That stubble in the fields helps farms hold onto precious topsoil

By , Staff writer of The Christian Science Monitor

Carl Eppley's 11-acre experiment created a lot of local curiosity. He heard reports of people looking at his fields. The talk at the local grain elevator, Mr. Eppley recalls, ''was something else.'' Even he was surprised at his success.

But after that first harvest in 1979, this north central Indiana farmer began to reap the benefits of a different way of farming.

It is called conservation tillage - and has been touted for some time as one solution to the nation's severe soil erosion problem. US Agriculture Secretary John Block has said it ''may be our best single hope for bringing excessive soil erosion under control.''

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Every year, 3 billion tons of soil erodes from all cultivated United States cropland, according to preliminary data released last month by the US Agriculture Department's National Resources Inventory division. Water erosion causes an average acre of cultivated land to lose 4.8 tons of soil per year. Another 3.3 tons is lost to wind, the survey shows.

But observers are buoyed by the increased use of conservation tillage among farmers.

''It can do great things, provided you don't exceed the limitations,'' says William C. Moldenhauer, research leader of the National Soil Erosion Laboratory in West Lafayette, Ind.

Some form of the practice was used on 31 percent of the nation's cropland last year, according to a new survey by the Conservation Tillage Information Center in Fort Wayne, Ind.

''We think it's on the upswing,'' says Jim Lake, the center's field office corrdinator. This year, he says, conservation tillage will be used on 35 percent of the nation's cropland. And in 10 to 15 years, a conservative estimate would put the figure at 50 percent, he says.

What makes conservation tillage farmers so different? They leave untouched a lot of the stalks and stubble from previous crops, contradicting the wisdom of conventional row-crop farmers, who would plow under those remains.

It is that debris that made people so curious about Eppley's fields those first years.

''It's awfully hard for a (conventional) farmer to see all that,'' he concedes. He recalls an older farmer telling him: ''I never felt so sorry for a man in all my life.''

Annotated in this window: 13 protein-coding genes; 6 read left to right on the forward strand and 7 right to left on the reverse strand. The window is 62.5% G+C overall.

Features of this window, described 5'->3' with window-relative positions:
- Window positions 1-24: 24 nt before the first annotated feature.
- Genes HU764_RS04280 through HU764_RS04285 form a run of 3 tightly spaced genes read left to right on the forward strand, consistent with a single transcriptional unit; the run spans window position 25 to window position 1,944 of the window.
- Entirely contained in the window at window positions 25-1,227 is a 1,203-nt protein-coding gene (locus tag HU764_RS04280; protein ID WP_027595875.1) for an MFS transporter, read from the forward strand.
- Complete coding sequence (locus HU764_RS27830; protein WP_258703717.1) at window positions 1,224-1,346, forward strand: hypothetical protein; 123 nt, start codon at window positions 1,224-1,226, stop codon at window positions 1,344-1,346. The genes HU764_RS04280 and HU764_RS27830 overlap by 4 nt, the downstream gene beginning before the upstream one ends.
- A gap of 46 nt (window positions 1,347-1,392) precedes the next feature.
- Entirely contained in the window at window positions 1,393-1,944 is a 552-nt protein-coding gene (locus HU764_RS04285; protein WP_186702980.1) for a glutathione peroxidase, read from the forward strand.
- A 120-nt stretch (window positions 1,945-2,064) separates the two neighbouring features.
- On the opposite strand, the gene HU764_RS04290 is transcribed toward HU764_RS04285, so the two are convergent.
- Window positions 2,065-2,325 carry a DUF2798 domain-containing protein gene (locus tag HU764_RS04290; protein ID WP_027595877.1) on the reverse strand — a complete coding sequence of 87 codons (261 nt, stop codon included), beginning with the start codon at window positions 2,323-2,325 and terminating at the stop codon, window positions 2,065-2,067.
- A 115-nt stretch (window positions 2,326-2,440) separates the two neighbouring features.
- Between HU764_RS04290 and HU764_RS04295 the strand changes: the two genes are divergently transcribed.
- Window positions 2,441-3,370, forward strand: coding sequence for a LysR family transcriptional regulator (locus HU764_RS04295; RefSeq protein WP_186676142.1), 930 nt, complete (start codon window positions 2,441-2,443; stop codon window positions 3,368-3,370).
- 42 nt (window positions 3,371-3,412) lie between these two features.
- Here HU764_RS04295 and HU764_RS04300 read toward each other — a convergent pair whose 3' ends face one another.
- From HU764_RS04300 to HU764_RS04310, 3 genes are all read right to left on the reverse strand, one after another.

Eppley says he became interested in conservation tillage after agronomists found severe soil compaction on his 500-acre farm - apparently from too much heavy machinery riding over his land.

Then, in the fall of 1978, the Wabash County Soil and Water Conservation District acquired ridge tilling equipment and the next year set up several demonstration plots on farmers' land. It was the first such district to do so in the nation. One of those demonstration plots was Eppley's 11-acre parcel of corn.

''When the corn came up, I was never so surprised in my life,'' he recalls. Next year, he tried the technique on soybeans as well. By 1981, he had his own ridge tiller and was completely sold on the system.

Ridge till is one form of conservation tillage. Eppley's fields are a series of ridges about 8 inches high. When he began planting his corn last week, his equipment merely skimmed about 11/2 inches of soil off the top of the ridges to plant the seeds. Instead of hiring two or three farmhands as he used to do, he now does all the work himself. And he needs less machinery than conventional farmers.

His yields, meanwhile, have improved - especially in corn. His five-year average for five fields was 155 bushels per acre of corn with the ridge till, he says. His average for conventional farming was only 137 bushels.

The advantages of ridge till are especially noticeable in years with abnormal moisture, he says. During wet seasons, the ridges hold the water and don't allow it to run off and erode soil. In dry years, the water that falls is absorbed by the debris of previous crops and not allowed to evaporate.

There are a few drawbacks, observers say. Land with steep slopes requires additional measures to fight erosion, Mr. Moldenhauer says.

There has also been concern that the systems require more herbicides to control weeds than conventional practices, Mr. Lake says.

But a new study by his center found that farmers in northeastern Indiana, southeastern Michigan, and northwestern Ohio used only 4 percent more herbicides than conventional practices.

Eppley adds that financing problems may keep some interested farmers from getting the necessary equipment for conservation tillage this year. But he says he sees increasing interest among farmers.

''It's going to come,'' he says, surveying the ridged field closest to his home. ''The time is way past for farmers to start realizing what they've been doing to the soil all these years.''

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